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Interview with Jarrad – an Australian expat living in Singapore

Updated 31 Oct 2013

Jarrad Brown is an Australian expat living in Singapore. Originally from Perth, he moved to Singapore to gain international exposure and experience as an investment advisor. Despite having to contend with the humidity and missing family and friends back home, Jarrad is enjoying the superb quality of expat life in Singapore.

Learn more about Singapore in the Expat Arrivals Singapore guide, or read more about Expat Experiences in Singapore.

About Jarrad

Jarrad Brown - An Australian expat living in SingaporeQ: Where are you originally from? 
A: Australia

Q: Where are you living now? 
A: Singapore

Q: When did you move to Singapore? 
A: July 2013

Q: Did you move to Singapore alone or with a spouse/family? 
A: With my partner

Q: Why did you move; what do you do? 
A: I was working as an investment advisor in Perth, Western Australia. I thoroughly enjoyed my work and the opportunity to work with the clients I had. I felt that I needed to gain international experience, both in building a client base and managing investment portfolios.

Living in Singapore

Q: What do you enjoy most about Singapore? How would you rate the quality of life compared to Australia? 
A: I enjoy everything being open in the evenings, as it allows me to get a lot more done during the week. The quality of life is superb and the only downside to living in Singapore compared to Perth is the humidity.

Q: Any negatives? What do you miss most about home? 
A: I miss family and friends, as well as my clients from Perth. I also miss being able to buy a great bottle of wine for a reasonable price.

Q: What are the biggest adjustments you had to make when settling into expat life in Singapore? Did you experience any particular elements of culture shock?
A: There have been no real culture shocks in the move to Singapore.

Q: What’s the cost of living compared to home? What is cheap or expensive in particular? 
A: The rental prices of accommodation are certainly higher in Singapore as well as the cost of wine; however, eating is much cheaper so all up, it is relatively similar to Perth.

Q: How would you rate the public transport in Singapore? Do you need to own a car?
A: I use the bus and MRT as well as a taxi every now and then. I don’t own a car and have no immediate plans for that to change. The public transport is superb here.

Q: How would you rate the healthcare in Singapore? Have you had any particularly good/bad experiences with regard to doctors and hospitals? Are there any hospitals you would recommend?
A: I have not had any experiences with the system here to date.

Q: What are the biggest safety issues facing expats living in Singapore? Are there any areas expats should avoid?
A: I have not experienced any safety issues to date here.

Q: How do you rate the standard of housing in Singapore? What different options are available for expats?
A: The standards of housing are entirely varied. I was fortunate enough to move into a brand-new condo with great facilities. I did have the opportunity to see some of the older options that I could only describe as having a great deal of ‘character’.

Q: Any areas/suburbs in Singapore you’d recommend for expats to live in?
A: The East Coast has some excellent dining options and is very close by public transport to everything.

Meeting people and making friends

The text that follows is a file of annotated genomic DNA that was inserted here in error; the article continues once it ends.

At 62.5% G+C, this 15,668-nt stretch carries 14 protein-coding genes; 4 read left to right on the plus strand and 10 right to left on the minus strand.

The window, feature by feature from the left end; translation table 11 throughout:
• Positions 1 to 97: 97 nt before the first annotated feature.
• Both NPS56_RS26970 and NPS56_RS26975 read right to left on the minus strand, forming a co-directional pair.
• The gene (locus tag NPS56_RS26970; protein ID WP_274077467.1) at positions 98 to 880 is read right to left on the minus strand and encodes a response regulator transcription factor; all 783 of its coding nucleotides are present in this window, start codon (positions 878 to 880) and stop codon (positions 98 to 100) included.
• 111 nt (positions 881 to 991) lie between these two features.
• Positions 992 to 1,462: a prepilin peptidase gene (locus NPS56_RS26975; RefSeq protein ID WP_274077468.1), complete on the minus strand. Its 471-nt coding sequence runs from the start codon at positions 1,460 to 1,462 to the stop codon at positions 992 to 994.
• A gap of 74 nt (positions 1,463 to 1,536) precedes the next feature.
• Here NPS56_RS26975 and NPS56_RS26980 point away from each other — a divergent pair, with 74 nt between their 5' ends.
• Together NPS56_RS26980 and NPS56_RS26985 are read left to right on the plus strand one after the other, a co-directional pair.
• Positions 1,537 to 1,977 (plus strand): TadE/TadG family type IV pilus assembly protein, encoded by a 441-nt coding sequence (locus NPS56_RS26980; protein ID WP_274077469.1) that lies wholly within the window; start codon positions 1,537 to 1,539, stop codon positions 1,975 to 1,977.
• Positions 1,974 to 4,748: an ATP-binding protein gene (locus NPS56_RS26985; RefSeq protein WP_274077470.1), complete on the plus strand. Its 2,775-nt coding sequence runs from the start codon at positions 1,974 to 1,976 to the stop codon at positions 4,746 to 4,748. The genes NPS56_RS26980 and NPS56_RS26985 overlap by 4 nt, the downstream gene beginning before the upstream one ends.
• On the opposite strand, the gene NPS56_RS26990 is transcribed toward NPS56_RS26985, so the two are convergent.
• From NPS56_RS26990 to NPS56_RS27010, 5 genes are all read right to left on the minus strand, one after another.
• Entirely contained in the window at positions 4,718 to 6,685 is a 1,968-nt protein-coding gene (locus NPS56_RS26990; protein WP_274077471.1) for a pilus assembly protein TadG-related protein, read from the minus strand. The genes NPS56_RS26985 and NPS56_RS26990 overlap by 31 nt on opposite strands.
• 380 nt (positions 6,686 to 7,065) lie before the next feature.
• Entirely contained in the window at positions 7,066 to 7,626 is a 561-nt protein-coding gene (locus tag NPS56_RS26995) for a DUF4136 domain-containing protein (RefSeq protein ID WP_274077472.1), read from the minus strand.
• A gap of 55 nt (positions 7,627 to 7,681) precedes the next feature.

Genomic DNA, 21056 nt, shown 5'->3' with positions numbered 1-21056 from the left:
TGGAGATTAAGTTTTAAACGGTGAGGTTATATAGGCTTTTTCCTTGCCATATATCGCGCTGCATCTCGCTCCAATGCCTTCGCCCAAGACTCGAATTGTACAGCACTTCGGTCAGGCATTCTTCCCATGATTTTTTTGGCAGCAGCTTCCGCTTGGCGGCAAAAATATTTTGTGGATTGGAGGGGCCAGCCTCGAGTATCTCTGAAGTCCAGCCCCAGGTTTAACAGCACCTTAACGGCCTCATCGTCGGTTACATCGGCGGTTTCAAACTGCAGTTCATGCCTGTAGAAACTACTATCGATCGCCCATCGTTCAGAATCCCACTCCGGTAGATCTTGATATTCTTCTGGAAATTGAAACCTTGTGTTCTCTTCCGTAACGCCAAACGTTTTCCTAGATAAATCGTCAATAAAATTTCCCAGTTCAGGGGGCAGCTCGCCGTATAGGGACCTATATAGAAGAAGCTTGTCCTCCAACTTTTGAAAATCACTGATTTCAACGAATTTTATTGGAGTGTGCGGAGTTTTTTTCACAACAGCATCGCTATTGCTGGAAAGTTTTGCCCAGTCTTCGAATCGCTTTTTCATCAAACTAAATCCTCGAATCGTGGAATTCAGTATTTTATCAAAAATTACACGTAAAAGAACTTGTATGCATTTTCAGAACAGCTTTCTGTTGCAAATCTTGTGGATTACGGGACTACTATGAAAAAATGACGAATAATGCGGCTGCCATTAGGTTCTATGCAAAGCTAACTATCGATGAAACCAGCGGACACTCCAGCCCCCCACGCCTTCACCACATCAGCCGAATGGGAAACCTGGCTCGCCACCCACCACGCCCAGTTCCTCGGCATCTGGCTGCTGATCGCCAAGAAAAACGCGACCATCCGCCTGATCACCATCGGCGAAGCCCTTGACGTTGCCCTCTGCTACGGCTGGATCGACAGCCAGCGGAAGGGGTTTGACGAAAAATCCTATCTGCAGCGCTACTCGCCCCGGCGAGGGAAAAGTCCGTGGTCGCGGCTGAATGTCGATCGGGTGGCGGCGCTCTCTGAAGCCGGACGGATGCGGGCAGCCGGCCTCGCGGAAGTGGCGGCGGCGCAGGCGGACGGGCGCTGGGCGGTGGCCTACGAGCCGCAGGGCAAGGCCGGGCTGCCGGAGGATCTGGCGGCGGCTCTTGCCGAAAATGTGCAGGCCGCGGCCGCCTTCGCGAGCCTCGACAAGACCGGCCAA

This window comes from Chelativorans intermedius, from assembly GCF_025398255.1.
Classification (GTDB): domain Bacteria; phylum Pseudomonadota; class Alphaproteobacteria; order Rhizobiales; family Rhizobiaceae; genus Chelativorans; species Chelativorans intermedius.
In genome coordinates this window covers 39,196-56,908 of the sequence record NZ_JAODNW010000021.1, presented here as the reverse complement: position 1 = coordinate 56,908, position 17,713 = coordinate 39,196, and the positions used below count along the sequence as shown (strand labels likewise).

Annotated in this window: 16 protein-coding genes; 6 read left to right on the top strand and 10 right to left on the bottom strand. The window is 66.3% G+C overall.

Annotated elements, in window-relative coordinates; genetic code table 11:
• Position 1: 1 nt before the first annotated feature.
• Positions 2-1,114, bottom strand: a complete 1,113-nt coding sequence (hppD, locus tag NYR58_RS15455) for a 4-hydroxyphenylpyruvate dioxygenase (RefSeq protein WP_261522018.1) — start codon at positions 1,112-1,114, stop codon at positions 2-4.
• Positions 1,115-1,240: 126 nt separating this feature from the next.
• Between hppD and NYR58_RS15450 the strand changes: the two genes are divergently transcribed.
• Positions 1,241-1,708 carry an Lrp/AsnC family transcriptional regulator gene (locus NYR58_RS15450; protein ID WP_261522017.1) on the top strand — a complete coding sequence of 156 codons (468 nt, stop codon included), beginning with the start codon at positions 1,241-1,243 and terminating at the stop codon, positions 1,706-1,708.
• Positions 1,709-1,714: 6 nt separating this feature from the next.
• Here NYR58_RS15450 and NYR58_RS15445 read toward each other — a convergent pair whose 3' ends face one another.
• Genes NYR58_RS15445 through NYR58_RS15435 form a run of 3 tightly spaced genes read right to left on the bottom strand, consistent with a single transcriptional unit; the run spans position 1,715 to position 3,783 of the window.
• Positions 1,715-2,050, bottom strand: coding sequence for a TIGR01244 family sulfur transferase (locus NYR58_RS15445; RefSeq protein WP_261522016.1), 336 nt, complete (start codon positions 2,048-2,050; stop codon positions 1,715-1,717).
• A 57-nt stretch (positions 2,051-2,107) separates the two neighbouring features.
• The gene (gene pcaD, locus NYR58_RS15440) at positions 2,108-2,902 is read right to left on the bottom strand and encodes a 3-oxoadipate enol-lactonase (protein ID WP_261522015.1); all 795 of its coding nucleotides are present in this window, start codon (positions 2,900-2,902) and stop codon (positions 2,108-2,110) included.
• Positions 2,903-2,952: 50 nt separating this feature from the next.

Q: How tolerant are the locals of foreigners? Is there any obvious discrimination against particular religions or women, etc.?
A: Not that I have noticed to any great extent yet.

Q: Was it easy meeting people and making friends in Singapore? How did you go about meeting new people? 
A: Yes, expats here in Singapore are all in the same boat, so are very open and approachable to making new connections and building the expat network here.

Q: Have you made friends with locals, or do you mix mainly with other expats? What advice would you give to new expats looking to make friends? Any social/expat groups you can recommend?
A: Both, I feel it’s important to mix with both expats and locals; otherwise it diminishes the point of being in a foreign country. The chambers of commerce, sporting groups, Rotary and other charity groups are great places to start.

Working in Singapore

Q: Did you have a problem getting a visa or work permit for Singapore?
A: There were no great issues in this regard.

Q: What’s the economic climate like in Singapore? Do you have any tips for expats looking to find a job there? Which resources did you find most useful?
A: The MAS website was useful for tracking down potential employers for myself, being in the financial services industry.

Q: How does the work culture in Singapore differ from home? Do you have any tips for expats doing business in Singapore?
A: Working hours are much later than Perth; a typical working day for most seems to be 9:30/10am until 6/7pm. I tend to start work earlier (7am to 7.30am) which allows me to work without distractions for a few hours. Working as an investment advisor, it is a very independent career path in building your own client base.

Family and children

Q: Did your partner have problems adjusting to their new home? Do you think there are any specific challenges for a trailing spouse?
A: No, my partner runs a successful training and coaching business teaching executives and salespeople how to utilise the power of LinkedIn to generate sales and business leads. There is certainly a strong appetite for her skills in Singapore.

And finally…

Q: Is there any other advice you would like to offer new expat arrivals?
A: Speak to as many other expats as you can before and during your move. You will be amazed how much time and stress you can save by just asking others.

~ Interviewed October 2013

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